Ethical Decision Making in Issues Management Within Activist Groups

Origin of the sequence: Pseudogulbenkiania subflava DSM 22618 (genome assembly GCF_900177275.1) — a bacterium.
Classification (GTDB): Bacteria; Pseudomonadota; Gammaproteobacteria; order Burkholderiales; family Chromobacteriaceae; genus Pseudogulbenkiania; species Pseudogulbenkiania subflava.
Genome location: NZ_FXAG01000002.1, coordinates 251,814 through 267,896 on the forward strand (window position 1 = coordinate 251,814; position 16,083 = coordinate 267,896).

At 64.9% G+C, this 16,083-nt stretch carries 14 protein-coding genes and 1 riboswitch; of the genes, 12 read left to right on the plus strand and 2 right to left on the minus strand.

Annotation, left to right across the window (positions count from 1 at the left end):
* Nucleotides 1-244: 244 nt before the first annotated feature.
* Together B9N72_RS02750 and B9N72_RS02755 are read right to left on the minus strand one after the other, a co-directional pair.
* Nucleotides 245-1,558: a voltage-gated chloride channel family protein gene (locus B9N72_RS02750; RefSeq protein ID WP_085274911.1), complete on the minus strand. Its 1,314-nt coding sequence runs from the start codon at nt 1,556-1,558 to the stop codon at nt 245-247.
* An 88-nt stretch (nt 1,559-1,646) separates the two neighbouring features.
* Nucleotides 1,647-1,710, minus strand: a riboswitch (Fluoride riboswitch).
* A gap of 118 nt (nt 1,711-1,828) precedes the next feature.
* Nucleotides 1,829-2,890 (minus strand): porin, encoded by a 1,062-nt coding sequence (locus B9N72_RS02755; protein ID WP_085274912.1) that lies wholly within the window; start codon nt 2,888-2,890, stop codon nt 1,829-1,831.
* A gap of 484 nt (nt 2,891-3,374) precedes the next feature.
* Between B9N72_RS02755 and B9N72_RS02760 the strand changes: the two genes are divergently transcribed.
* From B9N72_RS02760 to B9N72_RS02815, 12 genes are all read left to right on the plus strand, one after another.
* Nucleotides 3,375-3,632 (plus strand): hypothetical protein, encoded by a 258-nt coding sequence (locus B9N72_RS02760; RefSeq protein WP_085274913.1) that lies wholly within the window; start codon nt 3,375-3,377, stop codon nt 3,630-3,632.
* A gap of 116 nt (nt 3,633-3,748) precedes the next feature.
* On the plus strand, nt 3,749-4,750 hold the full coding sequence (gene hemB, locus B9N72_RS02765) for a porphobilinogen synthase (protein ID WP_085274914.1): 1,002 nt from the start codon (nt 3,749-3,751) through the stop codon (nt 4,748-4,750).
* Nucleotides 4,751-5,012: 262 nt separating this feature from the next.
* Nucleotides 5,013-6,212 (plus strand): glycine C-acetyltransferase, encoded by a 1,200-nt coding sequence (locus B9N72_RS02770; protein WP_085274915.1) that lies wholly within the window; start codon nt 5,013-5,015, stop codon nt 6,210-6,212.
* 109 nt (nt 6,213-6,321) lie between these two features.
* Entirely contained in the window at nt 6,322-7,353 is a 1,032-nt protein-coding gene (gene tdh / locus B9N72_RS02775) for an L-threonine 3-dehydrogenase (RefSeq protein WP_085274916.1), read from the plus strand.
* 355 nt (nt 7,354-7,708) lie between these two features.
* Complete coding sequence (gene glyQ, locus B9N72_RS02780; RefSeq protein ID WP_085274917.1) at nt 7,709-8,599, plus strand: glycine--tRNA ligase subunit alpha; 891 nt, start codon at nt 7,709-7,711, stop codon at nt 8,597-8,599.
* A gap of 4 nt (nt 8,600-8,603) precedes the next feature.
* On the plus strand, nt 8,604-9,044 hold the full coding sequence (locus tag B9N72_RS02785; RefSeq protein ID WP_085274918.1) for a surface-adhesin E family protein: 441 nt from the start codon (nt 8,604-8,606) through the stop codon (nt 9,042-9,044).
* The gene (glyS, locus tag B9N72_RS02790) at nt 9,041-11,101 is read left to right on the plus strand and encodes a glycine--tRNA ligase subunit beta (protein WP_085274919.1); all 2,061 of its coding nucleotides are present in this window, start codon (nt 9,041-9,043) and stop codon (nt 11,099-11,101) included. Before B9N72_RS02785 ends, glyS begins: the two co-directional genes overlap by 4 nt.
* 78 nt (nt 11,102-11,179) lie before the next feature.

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AbstractPublic relations practitioners face many ethical challenges, specifically in issues management (e.g., Bowen & Heath, 2005; J. Grunig & L. Grunig, 1996). By its definition, issues management is concerned with defining issues and problems, manages them through internal and external communication with publics, and often confronts conflicting value systems among publics. Therefore, issues management is on the forefront of ethical decision making in an organization (Heath, 1990). Deontology has been suggested as one of the major theoretical underpinnings for ethics research (e.g., Crawley & Sinclair, 2003; Smudde, 2005). Bowen (2004) proposed a normative theoretical model for ethical decision making in issues management based on Kantian deontology (autonomy, the principle of universality, duty, dignity and respect for others, and the morally good will) and two-way symmetrical communication. Support was found, but more research is warranted to examine the model in different organizational contexts. It is imperative to test the applicability of the normative deontological model (Bowen, 2004) in a new context—that of a non-profit activist coalition. Demands for accountability, ethical transparency, institutionalization concerns, competing values and demands of various publics groups have made it necessary to examine the ethical basis of decision making in non-profit organizations (Dando & Swift, 2003). With its mission of problematizing the fiscal policies of the Word Bank (WB) and the International Monetary Fund (IMF), the participating activist coalition was actually an issues management group engaging thoughtfully in the process of public policies on environmental, labor, development, peace, gender, and social justice issues confronting less developed nations in the world. Through a five-month participant observation in the membership groups of the coalition and 19 in-depth interviews with its issues managers and public relations practitioners, this study attempted to answer the following research questions: (1) What is the process of issues decision making in the coalition?; (2) What is the underlying moral philosophy used in the issues management decisionmaking process?. This study yielded the following findings. Participants argued that decision making should be consensus-oriented and based on equal participation and continuous discussion. Unfortunately, the lack of consistent, dedicated, and enthusiastic input by member groups was a significant impediment to a more inclusive decision making process for the management of issues. Participants’ valued equality – their emphases on being against stereotypes, inequality, and biases was consistent with the deontological paradigm. Moral autonomy was a dominant theme that also emerged through discussion of the sovereign right of each country to decide its own macroeconomic/fiscal policies. Transparency was another ethical consideration that the coalition used in its issues management. Overall, there was a remarkably high degree of congruence between the philosophical approach of deontology and the beliefs espoused by coalition members. The data gathered in this study has far-reaching implications in the positive social role of issues management and public relations. The implications for both businesses and activist coalitions are enormous: more responsive organizations, better policy, and more inclusive and socially responsible private and government initiatives.